I’m guessing that you’re using your smartphone, laptop and other gadgets on a daily basis. One of the quickest ways to have regular language immersion (without even trying) is to change the language settings of your gadgets to Italian.
In order to do this, you’ll need to open your device’s settings, go to the language section and pick Italiano (Italian) from the list. Now, at first, you’ll feel a sudden urge to undo what you’ve just done and go back to English. Resist this urge.
The beauty of this trick is that it gradually teaches you to think in the target language. As you use your device and apps, you’ll recognize words like completato (completed), notifiche (notifications) and annulla (cancel). You’ll ultimately be able to navigate your smartphone like any native speaker.
And while you’re at it, why not change the language settings of your social media accounts into Italian? Imagine: Twitter, Facebook and Instagram, all in Italian. Here’s how to do it:
- For Twitter, click the profile icon located on the upper right corner of your screen. Choose “Settings” from the menu. You’ll then be shown your account settings. Find the “Language” section and click on the drop down menu.
Choose “Italiano.” After picking the language, you need to scroll down in order to save the change. A prompt will then ask you to provide your password. Type your password and click “Save Changes” and you now have Twitter in Italian.
- For Facebook, click on the triangle on the upper right corner of your screen. Choose “Settings.” Then click on “Language” from the panel that appears on the left side of your screen. From “What language do you want to use Facebook in,” click “Edit.” Choose “Italiano” from the given options. Click “Save Changes” and you’re good to go.
- For Instagram, tap the personal profile icon located on the lower right corner of your screen. Then tap the gear icon found on the upper right corner. Slide down and find the “Language” menu and pick “Italiano.” Instagram will need to restart in order to institute the change.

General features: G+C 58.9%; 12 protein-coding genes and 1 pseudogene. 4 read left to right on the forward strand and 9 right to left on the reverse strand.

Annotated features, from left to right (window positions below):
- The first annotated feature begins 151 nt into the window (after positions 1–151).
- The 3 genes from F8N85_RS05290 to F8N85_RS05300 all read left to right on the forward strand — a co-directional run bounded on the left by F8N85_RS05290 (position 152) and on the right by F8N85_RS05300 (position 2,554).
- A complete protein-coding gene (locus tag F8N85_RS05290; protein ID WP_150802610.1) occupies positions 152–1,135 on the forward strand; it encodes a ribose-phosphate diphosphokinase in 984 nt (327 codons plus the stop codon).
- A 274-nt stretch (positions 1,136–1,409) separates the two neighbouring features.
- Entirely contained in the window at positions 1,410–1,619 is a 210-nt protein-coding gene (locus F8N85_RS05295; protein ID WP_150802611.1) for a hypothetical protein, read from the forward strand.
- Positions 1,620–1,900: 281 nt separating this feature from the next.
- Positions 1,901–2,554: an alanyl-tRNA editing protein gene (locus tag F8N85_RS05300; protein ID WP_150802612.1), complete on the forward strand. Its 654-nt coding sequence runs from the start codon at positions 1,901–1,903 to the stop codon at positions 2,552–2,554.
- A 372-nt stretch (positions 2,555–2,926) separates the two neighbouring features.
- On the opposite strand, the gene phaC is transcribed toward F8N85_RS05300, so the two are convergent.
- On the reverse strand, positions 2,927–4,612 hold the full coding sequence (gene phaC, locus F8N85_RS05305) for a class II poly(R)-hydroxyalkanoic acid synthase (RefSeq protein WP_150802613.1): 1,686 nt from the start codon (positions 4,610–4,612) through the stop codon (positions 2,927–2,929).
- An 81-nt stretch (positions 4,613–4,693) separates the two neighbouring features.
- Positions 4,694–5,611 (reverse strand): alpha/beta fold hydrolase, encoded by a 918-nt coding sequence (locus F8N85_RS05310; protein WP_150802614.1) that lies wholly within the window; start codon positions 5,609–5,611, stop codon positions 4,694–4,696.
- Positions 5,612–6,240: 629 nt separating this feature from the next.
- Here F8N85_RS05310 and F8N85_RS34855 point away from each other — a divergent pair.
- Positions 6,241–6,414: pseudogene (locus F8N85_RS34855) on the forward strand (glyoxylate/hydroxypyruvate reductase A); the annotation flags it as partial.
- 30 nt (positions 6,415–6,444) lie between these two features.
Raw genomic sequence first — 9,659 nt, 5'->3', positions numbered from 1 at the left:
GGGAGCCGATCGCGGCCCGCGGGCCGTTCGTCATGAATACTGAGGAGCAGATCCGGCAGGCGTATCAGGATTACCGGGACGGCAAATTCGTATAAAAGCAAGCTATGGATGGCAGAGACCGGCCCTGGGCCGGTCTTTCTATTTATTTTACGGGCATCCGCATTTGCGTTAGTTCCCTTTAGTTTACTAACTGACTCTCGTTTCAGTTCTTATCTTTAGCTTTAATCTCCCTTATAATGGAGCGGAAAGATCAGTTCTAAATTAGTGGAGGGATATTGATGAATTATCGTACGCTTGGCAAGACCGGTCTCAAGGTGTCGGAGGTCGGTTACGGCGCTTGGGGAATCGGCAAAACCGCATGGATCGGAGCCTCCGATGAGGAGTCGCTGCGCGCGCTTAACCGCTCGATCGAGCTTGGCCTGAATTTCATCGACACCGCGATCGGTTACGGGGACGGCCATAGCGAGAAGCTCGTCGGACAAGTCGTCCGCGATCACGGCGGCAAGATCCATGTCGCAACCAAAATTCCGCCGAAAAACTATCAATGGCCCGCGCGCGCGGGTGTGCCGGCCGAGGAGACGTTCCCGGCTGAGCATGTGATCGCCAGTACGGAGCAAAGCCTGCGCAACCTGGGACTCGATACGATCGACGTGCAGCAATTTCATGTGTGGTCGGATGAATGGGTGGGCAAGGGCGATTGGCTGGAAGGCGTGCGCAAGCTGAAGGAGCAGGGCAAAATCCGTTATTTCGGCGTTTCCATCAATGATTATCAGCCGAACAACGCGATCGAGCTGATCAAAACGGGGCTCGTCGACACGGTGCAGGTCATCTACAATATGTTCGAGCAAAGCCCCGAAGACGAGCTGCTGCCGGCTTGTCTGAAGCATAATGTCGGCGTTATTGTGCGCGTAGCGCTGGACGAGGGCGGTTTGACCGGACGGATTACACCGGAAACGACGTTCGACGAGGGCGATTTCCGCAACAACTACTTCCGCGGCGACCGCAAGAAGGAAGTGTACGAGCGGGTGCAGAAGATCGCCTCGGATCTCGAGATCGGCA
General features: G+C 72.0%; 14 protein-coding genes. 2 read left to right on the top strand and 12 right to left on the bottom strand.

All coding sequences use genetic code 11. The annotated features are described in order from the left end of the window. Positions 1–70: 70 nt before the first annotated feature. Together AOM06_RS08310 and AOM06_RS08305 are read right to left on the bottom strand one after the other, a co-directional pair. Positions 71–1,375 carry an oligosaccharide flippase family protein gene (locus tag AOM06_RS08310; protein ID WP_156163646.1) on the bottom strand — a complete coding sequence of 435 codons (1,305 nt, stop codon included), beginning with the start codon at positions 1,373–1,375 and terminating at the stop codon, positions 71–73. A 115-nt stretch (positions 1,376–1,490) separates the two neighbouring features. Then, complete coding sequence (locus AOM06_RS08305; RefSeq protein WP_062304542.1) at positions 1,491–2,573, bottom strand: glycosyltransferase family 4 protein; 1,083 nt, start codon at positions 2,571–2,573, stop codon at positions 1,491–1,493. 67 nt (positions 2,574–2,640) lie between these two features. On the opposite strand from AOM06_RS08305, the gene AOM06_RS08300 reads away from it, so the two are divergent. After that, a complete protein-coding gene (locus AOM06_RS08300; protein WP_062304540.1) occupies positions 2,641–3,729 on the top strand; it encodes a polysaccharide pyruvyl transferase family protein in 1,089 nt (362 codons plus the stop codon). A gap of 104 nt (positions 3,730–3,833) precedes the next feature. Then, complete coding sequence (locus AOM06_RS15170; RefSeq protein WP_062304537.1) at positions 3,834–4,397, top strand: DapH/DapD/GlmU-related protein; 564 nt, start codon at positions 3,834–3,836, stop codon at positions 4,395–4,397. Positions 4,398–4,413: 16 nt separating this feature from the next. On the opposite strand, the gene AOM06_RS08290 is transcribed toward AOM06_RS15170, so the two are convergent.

Now you’re getting into the groove of native speakers. Plus, you’re already spending hours on Twitter, Facebook and Instagram anyway—might as well learn Italian while you’re at it!
4. Punctuate the Beginning and End of Your Day with an Italian Review
How you start and end your day will play a big role in how quickly you acquire Italian. Consistency is key here.
You now have a notebook full of personally relevant Italian lessons and information, right? Because you adopted that first habit of writing notes down daily. We started off our list on that one because it’s that important. But it’s just an initial step.
You have to be intimately acquainted with what you’ve written. There’s no use having a notebook filled with some of the most important language learning information if you’re not going to make the most out of it.
Open each day by reviewing what you wrote in your journal the day before. Do this before your day heats up—before your schedule becomes hectic. Close your day with another session, especially focusing on the content written that day. This twice-a-day habit will keep concepts fresh, averting memory lapses.